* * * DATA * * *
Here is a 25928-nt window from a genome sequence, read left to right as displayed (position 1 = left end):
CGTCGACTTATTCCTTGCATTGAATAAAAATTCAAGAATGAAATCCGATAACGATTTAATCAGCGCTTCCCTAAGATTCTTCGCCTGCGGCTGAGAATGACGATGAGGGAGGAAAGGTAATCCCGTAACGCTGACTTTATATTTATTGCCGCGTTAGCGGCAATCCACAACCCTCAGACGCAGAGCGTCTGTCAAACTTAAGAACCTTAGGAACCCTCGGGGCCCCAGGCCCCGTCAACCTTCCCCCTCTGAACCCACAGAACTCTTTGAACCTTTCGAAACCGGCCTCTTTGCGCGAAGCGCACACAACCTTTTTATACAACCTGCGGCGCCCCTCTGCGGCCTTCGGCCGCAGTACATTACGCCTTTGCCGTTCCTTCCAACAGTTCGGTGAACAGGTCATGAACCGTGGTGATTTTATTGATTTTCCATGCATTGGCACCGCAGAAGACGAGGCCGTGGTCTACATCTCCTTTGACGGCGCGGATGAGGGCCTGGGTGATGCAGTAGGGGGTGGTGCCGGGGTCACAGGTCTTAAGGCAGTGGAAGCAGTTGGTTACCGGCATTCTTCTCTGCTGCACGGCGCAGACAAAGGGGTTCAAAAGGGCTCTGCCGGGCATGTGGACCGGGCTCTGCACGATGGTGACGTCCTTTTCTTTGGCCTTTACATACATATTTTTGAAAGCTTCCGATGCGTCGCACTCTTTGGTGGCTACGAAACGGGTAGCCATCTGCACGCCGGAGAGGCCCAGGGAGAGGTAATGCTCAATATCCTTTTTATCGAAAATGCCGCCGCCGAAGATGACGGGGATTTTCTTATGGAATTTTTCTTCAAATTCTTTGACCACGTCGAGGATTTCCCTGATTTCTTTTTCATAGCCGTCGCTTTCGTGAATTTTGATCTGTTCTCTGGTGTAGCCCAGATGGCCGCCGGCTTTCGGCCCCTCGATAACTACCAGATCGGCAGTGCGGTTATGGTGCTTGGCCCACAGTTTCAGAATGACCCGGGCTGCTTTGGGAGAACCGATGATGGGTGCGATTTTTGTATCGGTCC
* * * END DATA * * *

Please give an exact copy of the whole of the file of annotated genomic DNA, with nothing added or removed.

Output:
Here is a 25928-nt window from a genome sequence, read left to right as displayed (position 1 = left end):
CGTCGACTTATTCCTTGCATTGAATAAAAATTCAAGAATGAAATCCGATAACGATTTAATCAGCGCTTCCCTAAGATTCTTCGCCTGCGGCTGAGAATGACGATGAGGGAGGAAAGGTAATCCCGTAACGCTGACTTTATATTTATTGCCGCGTTAGCGGCAATCCACAACCCTCAGACGCAGAGCGTCTGTCAAACTTAAGAACCTTAGGAACCCTCGGGGCCCCAGGCCCCGTCAACCTTCCCCCTCTGAACCCACAGAACTCTTTGAACCTTTCGAAACCGGCCTCTTTGCGCGAAGCGCACACAACCTTTTTATACAACCTGCGGCGCCCCTCTGCGGCCTTCGGCCGCAGTACATTACGCCTTTGCCGTTCCTTCCAACAGTTCGGTGAACAGGTCATGAACCGTGGTGATTTTATTGATTTTCCATGCATTGGCACCGCAGAAGACGAGGCCGTGGTCTACATCTCCTTTGACGGCGCGGATGAGGGCCTGGGTGATGCAGTAGGGGGTGGTGCCGGGGTCACAGGTCTTAAGGCAGTGGAAGCAGTTGGTTACCGGCATTCTTCTCTGCTGCACGGCGCAGACAAAGGGGTTCAAAAGGGCTCTGCCGGGCATGTGGACCGGGCTCTGCACGATGGTGACGTCCTTTTCTTTGGCCTTTACATACATATTTTTGAAAGCTTCCGATGCGTCGCACTCTTTGGTGGCTACGAAACGGGTAGCCATCTGCACGCCGGAGAGGCCCAGGGAGAGGTAATGCTCAATATCCTTTTTATCGAAAATGCCGCCGCCGAAGATGACGGGGATTTTCTTATGGAATTTTTCTTCAAATTCTTTGACCACGTCGAGGATTTCCCTGATTTCTTTTTCATAGCCGTCGCTTTCGTGAATTTTGATCTGTTCTCTGGTGTAGCCCAGATGGCCGCCGGCTTTCGGCCCCTCGATAACTACCAGATCGGCAGTGCGGTTATGGTGCTTGGCCCACAGTTTCAGAATGACCCGGGCTGCTTTGGGAGAACCGATGATGGGTGCGATTTTTGTATCGGTCC